Private Versioning

"Solitude", an outhouse on the property of Frank Weeks, Willston, North Dakota, 1937. A place for anyone's private version...

...a developer should have a way to checkpoint changes without making these changes available to the development team at large. We want to implement CodeOwnership but subsystems never work entirely in isolation. 

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Periodic integration of a developer's work with that of other members of the development team is important for ensuring stability.

Checkpointing only after completing major changes can make it difficult to back off of one phase of a change. Using the revision control area for this can lead to changes being "published" before they are ready for integration. Also, publishing intermediate changes can lead to a deceptive number of revisions listed in the SCM system. It is necessary to be able to save intermediate steps in a change in case a coding step results in an error. This is particularly important when: 

  • The mechanism for specifying that a version is ready for integration is primitive, and another developer has access to a version as soon as it is checked in.
  • There is a desire to keep the revision history database "uncluttered" with only significant changes logged.


Developers should be provided with a mechanism for check pointing changes at a granularity that they are comfortable with.** This can be provided for by a local revision control area, Only stable code sets are checked into the project repository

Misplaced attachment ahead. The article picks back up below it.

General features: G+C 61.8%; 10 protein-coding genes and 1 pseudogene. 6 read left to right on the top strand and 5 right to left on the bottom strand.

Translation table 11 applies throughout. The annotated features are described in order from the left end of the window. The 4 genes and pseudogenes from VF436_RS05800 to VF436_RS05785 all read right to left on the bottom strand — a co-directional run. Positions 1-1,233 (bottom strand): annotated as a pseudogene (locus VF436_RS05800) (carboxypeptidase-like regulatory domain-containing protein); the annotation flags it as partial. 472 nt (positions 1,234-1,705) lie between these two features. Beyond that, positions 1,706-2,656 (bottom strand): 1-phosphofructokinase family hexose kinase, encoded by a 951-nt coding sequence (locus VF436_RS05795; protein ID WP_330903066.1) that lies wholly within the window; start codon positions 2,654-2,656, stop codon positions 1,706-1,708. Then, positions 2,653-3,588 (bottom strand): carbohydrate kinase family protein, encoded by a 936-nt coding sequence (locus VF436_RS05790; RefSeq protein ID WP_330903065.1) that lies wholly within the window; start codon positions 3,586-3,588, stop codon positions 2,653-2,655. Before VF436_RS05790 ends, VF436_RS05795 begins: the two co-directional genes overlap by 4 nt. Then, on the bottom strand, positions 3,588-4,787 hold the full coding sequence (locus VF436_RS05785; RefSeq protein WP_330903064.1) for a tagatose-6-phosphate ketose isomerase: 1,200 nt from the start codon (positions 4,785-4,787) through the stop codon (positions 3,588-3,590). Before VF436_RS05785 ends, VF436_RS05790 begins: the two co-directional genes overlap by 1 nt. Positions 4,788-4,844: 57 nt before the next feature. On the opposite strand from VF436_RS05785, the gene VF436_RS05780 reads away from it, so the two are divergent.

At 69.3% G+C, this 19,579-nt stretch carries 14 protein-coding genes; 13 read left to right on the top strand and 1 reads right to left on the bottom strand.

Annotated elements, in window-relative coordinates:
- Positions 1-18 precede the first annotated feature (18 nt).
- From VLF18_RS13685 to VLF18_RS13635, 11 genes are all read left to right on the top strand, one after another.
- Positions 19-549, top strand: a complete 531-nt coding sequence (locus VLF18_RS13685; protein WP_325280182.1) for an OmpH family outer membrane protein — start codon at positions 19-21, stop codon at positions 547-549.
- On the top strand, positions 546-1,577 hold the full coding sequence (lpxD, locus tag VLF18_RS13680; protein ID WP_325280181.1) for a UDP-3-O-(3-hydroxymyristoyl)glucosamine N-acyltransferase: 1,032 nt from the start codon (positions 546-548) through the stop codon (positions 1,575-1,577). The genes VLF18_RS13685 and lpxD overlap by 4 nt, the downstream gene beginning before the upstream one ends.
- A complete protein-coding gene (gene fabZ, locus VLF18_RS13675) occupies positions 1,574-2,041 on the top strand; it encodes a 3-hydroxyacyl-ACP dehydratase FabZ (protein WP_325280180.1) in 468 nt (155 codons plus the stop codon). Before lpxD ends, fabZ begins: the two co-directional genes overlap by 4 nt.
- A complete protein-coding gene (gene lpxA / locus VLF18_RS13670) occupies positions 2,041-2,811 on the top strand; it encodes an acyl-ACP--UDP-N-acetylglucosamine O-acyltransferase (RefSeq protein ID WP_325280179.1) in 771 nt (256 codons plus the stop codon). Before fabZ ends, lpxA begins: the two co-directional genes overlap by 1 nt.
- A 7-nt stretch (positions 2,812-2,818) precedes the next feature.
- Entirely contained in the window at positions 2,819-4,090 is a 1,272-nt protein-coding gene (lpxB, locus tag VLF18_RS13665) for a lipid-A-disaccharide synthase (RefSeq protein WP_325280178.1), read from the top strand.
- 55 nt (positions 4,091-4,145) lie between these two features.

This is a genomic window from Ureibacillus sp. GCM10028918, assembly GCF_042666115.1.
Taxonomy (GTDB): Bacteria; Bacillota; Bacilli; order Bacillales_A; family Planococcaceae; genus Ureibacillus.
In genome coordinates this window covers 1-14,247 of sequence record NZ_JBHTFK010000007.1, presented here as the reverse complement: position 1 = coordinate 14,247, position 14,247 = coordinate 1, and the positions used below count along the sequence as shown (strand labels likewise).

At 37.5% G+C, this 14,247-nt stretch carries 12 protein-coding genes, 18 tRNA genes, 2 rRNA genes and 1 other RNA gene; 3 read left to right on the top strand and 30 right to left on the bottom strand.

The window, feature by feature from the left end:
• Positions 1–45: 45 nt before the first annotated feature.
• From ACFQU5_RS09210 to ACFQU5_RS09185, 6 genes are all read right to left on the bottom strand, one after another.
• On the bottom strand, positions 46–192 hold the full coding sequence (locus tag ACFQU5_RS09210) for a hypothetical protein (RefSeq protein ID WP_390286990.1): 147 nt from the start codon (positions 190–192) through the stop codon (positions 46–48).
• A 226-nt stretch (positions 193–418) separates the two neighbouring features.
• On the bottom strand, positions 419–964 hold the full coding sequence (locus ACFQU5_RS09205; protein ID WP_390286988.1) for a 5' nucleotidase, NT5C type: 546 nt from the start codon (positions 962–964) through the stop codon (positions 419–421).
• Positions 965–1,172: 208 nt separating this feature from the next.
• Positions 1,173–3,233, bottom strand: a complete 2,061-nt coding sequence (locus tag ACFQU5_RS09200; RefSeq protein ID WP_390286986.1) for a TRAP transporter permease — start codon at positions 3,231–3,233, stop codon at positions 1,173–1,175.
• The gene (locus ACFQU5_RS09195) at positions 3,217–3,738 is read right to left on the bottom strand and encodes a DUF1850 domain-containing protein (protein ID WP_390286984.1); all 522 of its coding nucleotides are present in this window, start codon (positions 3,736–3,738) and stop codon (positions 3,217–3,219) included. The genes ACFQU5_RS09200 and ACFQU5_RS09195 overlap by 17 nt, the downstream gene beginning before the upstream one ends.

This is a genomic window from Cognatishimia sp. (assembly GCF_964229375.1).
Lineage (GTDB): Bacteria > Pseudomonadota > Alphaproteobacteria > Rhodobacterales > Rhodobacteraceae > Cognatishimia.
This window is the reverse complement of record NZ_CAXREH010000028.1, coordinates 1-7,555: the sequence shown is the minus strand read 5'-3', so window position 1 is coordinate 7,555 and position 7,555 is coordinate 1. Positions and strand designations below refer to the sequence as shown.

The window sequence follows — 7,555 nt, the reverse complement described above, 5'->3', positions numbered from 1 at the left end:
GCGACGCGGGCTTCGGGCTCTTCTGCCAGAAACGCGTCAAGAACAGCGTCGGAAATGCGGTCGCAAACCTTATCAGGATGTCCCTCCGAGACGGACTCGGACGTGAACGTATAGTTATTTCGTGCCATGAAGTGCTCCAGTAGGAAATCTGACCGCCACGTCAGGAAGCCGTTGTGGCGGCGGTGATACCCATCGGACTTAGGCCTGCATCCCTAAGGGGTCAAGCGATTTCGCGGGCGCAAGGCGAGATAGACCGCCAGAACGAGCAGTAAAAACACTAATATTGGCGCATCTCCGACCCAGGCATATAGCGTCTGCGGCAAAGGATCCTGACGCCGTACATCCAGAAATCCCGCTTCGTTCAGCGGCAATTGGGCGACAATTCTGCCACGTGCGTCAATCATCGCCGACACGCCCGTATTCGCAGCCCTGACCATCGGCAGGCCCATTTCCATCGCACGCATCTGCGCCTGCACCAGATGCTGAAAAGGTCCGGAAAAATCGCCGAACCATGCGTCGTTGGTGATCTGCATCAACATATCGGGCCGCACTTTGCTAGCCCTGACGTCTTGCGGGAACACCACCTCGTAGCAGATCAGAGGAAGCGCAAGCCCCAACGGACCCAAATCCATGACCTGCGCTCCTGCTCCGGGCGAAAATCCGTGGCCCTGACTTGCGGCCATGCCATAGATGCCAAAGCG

Add a private repository to the developer work space so that a developer can save intermediate versions before checking them in to the repository. The private repository can use the same mechanisms as the project repository (i.e., RCS) or can simply be a means of maintaining copies of intermediate files. 

The key point is to provide a way for developers to use revision control to save changes in increments which make sense to them, without any risk of the changes being available to other developers until the developer decides to publish a consistent and correct version. Some SCM tools support this without a need for physically separate repository area. 

It is important to make sure that developers using PrivateVersioning remember to migrate changes to the shared version control system at reasonable intervals. 

The revision control mechanism could also provide a means for restricting access to checked-in versions that are not yet ready for use by others, and could also provide a mechanism for filtering log messages to eliminate trivial changes. 

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Note that PrivateVersioning works together with VariationBehindInterface to help prevent developers step on each others' toes, but they come about it in very different ways. Code owners (CodeOwnership) can work together to do coordinated development and testing of private features before they are released to the project as a whole.